The fuel tank, rear fender (there is none at the front), and several other bits, like the machine gun-looking exhaust, are an entirely new affair altogether. It is these parts that make the Warning stand out, in an extreme fashion, thanks to the white-with-rusty spots of paint and weld points abundantly used on them.

The fuel tank comes with what looks like a very complicated mechanism for the cap, which requires the owner to push and turn it to open, but not before unlocking it using a sharp and dangerously-looking mechanism – and these are instructions that are written in a bold letter right in front of the rider.

Other scribblings point to the extreme nature of the build (although no specifics as to what the modified bike is capable of have been provided) are written all over it, including one that reads U.S. Air Force XL1200X Street Weapon.

The Warning comes with no price sticker, as all other Bad Land builds do.

~And as always…

~Live Free Ride Hard~

~AMERiders

and

Mistakes

AMERiders explains that Bad Land’s Custom Sportster Forty-Eight Name Warning Fits It.

Don’t forget to come visit us for all your Motorcycle Apparel needs.

And as always don’t forget to send us your stories, pictures, and events for posting to GALLERY.AMERIDERS @ GMAIL.COM  and we will post them for you. The more people that know about your event the better and we are offering free advertising. We would also love to hear about your rides and love to see those bikes so send those stories and pictures.

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Jon Bernthal loves Custom Indian Chief Bikes and Carey Hart obliges.

Aside from having a passion for acting, Bernthal also has a passion for two-wheeled rides, and that made him the perfect choice for freestyler Carey Hart when he set out to create a unique Indian Chief, as part of the short series of similar builds that saw Chiefs being converted by the likes of Paul Cox, Keino Sasaki, and Go Takamine, AMERiders explains.

Bernthal

The bike you see here, an Indian with an attitude, is supposed to be “humble but elegant,” and that effect was achieved by keeping things simple, yet at the same time unique, especially given how this is the first time Hart was tasked with putting together a motorcycle for someone else.

The stock engine of the Chief and other important mechanical elements remain stock, but they do get beefed up with the addition of several important pieces of hardware, like the Fab 28 2-into-1 stainless exhaust system, Fox piggyback shocks, and San Diego custom wheels wrapped in Dunlop tires.

Covered in a special shade of black paint, the bike is a collection of specialized hardware, with a number of high-profile shops supplying bits for it: Kraus (bar clamps, risers, and gauge bracket), Beringer and Galfer (braking hardware), or Rizoma (mirrors and lights).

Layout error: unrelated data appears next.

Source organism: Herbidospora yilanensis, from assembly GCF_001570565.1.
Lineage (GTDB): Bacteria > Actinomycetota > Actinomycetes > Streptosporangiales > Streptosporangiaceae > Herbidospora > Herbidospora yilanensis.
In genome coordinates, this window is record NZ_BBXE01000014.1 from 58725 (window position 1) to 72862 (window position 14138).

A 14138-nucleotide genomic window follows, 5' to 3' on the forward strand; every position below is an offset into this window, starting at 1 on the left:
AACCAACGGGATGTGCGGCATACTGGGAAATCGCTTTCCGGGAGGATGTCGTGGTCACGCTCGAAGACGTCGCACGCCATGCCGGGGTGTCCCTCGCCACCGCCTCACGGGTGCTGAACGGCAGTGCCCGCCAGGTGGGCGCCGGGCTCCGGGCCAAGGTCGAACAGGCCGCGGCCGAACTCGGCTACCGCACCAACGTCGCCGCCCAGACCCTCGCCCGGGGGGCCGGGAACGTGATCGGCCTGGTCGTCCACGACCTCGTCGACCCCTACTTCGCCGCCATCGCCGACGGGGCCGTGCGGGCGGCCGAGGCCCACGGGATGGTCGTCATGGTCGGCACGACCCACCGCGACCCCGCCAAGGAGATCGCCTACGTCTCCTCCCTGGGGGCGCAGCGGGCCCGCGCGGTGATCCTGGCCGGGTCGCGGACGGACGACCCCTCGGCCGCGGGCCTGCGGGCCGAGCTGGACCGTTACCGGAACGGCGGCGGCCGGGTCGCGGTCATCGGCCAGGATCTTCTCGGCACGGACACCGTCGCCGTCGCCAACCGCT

“There’s so much that excites me about it. The basic setup of it is perfect. Where the handlebars sit, how he’s lifted it a little bit,” said the actor in a statement.

“I wanted it to be kind of exactly what it is. I wanted it to be humble but elegant. I didn’t want the bike to draw too much attention to itself but when you looked at it a little bit closer you realized how special it is. I think it’s beautiful. I can’t imagine a more perfect bike. I can’t believe that I get to ride this thing.”

The release of the Bernthal Chief marks the end of the Indian customization programs for this year, and we’re all looking ahead to what the bike maker has planned for next year.

Below we have videos of both Carey Hart Indian Chief Customs and Jon Bernthal’s Custom Indian Take a look.


~And as always…

~Live Free Ride Hard~

~AMERiders

and

Mistakes

AMERiders explains Jon Bernthal loves Custom Indian Chief Bikes and Carey Hart obliges.

Don’t forget to come visit us for all your Motorcycle Apparel needs.

And as always don’t forget to send us your stories, pictures, and events for posting to GALLERY.AMERIDERS @ GMAIL.COM  and we will post them for you. The more people that know about your event the better and we are offering free advertising. We would also love to hear about your rides and love to see those bikes so send those stories and pictures.

Like what you just read? Share it on social media ( Facebook, Twitter, Pinterest, Google+, and Instagram) with others and let them get the information and benefit from it as well.

One Man’s Meat, Another Man’s Poison Definitely Describes El Divino.